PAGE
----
For those of you who’ve been patiently waiting for David Smay’s splendid book on Swordfishtrombones in the series, some good news – the book is now in production, and we’ll have finished copies in December or January.
The book tackles in the album in a track-by-track fashion, but takes many fascinating detours along the way. Here’s an extract from towards the end.
I want to take a tangent into another period of troubles for Tom. In his early adolescence, Tom Waits lost the ability to filter out sound. The most innocuous sounds – his mother’s hand trailing across his bedsheet, or a car passing on the street – became unbearably present, intensely discomfiting experiences. He thought he was going insane. It usually came on him at night as he lay in bed. To ground himself he would mutter and chant nonsense syllables (“shack a bone, shack a bone”) until the episode passed.
At one point in an interview he even speculated about having had a “bout of autism.” More recently he’s related it to his issues with vertigo, an inner ear disturbance. Certainly issues with sensory integration are symptomatic of autism and it’s the rare interviewer who doesn’t note his tendency to wrap his arms around his body and rock back and forth as he talks, which is very reminiscent of classic “stimming” behavior for autistics. In most respects, though, Tom Waits is a poor candidate for an autistic diagnosis. His entire songwriting career testifies to his capacity for empathy and emotional nuance.
Whatever caused Tom’s breakdown in sensory integration passed within a few years and by the time he was in his late teens he had already begun his musical career. What’s interesting, though, is that he didn’t simply overcome a pathology, but incorporated it into his creative process.
His ear is still fantastically sensitive to sonic textures and hearing an instrument’s unexploited sonic potential. While Tom himself can credit his friend and fellow musician John Lurie for his ability to pick up a piece of pipe in a field and get a good tone out of it, Tom’s the one who built a rhythm track out of beating a chest of drawers into kindling with a two-by-four.
The avant-garde composer John Cage pioneered an aesthetic that encouraged chance in composition, that was alert to sound-as-music. Tom Waits’ unusual sensitivity to sound, and his ready willingness to incorporate “mistakes” into his songwriting and recording process, make him especially attuned to Cage’s theories.
In an interview with Elvis Costello, Tom Waits says of his wife:
“Kathleen’s always trying to kick my ass up the scale a little bit because I find that if I’m left to my own devices I will discover various shades of brown. And I’m seeing them of course as red and yellow next to each other. She says, what you’ve just really created here is sludge, dirty water. So I kind of have to be reminded of that. I’m also color-blind, which is kind of interesting. I juggle with brown and green and blue and red, and green looks brown, brown looks green, purple looks blue, blue looks purple. I don’t see the world in black and white, but I’ll never make the Air Force.”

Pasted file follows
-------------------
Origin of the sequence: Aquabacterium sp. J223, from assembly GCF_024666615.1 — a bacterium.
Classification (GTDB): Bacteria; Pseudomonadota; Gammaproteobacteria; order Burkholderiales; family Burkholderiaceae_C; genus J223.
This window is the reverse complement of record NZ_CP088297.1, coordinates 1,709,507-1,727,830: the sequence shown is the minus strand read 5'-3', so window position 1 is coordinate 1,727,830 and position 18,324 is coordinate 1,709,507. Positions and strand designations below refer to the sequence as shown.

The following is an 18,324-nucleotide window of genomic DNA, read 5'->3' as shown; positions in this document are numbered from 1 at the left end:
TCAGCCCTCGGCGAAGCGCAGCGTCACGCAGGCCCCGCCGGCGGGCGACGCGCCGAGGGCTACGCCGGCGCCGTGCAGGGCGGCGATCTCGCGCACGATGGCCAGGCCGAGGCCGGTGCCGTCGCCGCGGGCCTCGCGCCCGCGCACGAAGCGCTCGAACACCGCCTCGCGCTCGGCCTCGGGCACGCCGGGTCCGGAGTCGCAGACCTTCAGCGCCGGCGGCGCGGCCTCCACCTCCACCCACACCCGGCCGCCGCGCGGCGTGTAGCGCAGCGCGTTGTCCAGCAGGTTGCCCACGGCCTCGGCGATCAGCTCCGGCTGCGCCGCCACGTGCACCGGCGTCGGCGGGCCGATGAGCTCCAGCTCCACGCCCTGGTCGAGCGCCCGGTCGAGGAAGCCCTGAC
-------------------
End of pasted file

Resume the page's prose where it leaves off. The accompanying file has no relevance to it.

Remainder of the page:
Another intriguing aspect of Tom’s songwriting is the snatches of nursery rhyme which float free of their source and catch in his songs. Among numerous examples, two of his best known occur on Rain Dogs in the songs “Jockey Full of Bourbon” and “Clap Hands.” In “Jockey Full of Bourbon” the children’s rhyme “Ladybug, ladybug” transmutes into “Hey little bird, fly away home / your house is on fire, your children all alone.” In “Clap Hands” he builds his song on the meter of the jump rope classic “The Goose Drank Wine.” The original goes “wine, wine, the goose drank wine/ the monkey chewed tobacco on the streetcar line / the line broke, the monkey got choked / we all went to heaven in a little row boat.” Tom turns it into, “Shine, shine a Roosevelt dime / All the way to Baltimore and running out of time.”
While these aren’t exactly the nonsense rhymes he used to ward off his spells of vertigo, I do think they’re related. That reflexive adaptation of rhythmic rhyming became innate, running in the background of his conscious process. So the very defensive gesture he developed in his teens to fend off his bouts of sonic vulnerability, the nonsense and nursery rhymes he’d repeat until he felt stabilized, also found its way into his work.
It’s fascinating to see Tom take that hypersensitivity to sound and his adaptive rhyming behavior into the very core of his songwriting. In the last twenty years, breakthroughs in neuroscience have radically rewritten our understanding of synaesthesia, color blindness, sensory integration and supertasters. Where once Descartes could speculate about a demon on our shoulder intercepting and distorting our senses, now it appears that we each come equipped with our own demon – that the normative range of human senses is just the overlap on a Venn diagram.
I’ve known too many mental health advocates to romanticize “madness” as divine inspiration, and you wouldn’t wish Tom’s torturous teen years on anybody. But it’s instructive to see how closely aligned his gifts and his deficit were. It’s not always clear when perception strays beyond the normative range whether that unusual sensitivity will be crippling or a source of creation.
When I first read about Tom’s trial by sound I was struck by how cruel it would be to have an affliction that made everyday noise into a horror. When those episodes receded for him, I think it must’ve have been an almost blissful relief. It must have been like Caliban’s speech in the Tempest: “Be not afeard; the isle is full of noises, / Sounds and sweet airs, that give delight and hurt not.”